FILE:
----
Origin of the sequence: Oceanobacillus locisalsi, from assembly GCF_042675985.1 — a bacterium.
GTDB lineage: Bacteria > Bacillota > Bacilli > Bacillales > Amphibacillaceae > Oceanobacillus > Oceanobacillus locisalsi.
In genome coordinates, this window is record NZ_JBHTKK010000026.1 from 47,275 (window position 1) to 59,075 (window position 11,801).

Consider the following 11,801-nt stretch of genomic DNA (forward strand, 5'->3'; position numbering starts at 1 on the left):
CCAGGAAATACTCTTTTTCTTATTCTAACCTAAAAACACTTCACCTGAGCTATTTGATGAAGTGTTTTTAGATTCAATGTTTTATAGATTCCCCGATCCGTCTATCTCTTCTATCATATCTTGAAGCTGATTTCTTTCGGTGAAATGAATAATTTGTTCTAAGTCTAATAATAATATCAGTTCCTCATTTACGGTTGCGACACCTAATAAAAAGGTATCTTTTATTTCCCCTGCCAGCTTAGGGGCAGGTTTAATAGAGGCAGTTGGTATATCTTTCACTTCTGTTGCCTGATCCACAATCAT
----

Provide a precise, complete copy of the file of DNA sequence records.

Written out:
Origin of the sequence: Oceanobacillus locisalsi, from assembly GCF_042675985.1 — a bacterium.
GTDB lineage: Bacteria > Bacillota > Bacilli > Bacillales > Amphibacillaceae > Oceanobacillus > Oceanobacillus locisalsi.
In genome coordinates, this window is record NZ_JBHTKK010000026.1 from 47,275 (window position 1) to 59,075 (window position 11,801).

Consider the following 11,801-nt stretch of genomic DNA (forward strand, 5'->3'; position numbering starts at 1 on the left):
CCAGGAAATACTCTTTTTCTTATTCTAACCTAAAAACACTTCACCTGAGCTATTTGATGAAGTGTTTTTAGATTCAATGTTTTATAGATTCCCCGATCCGTCTATCTCTTCTATCATATCTTGAAGCTGATTTCTTTCGGTGAAATGAATAATTTGTTCTAAGTCTAATAATAATATCAGTTCCTCATTTACGGTTGCGACACCTAATAAAAAGGTATCTTTTATTTCCCCTGCCAGCTTAGGGGCAGGTTTAATAGAGGCAGTTGGTATATCTTTCACTTCTGTTGCCTGATCCACAATCAT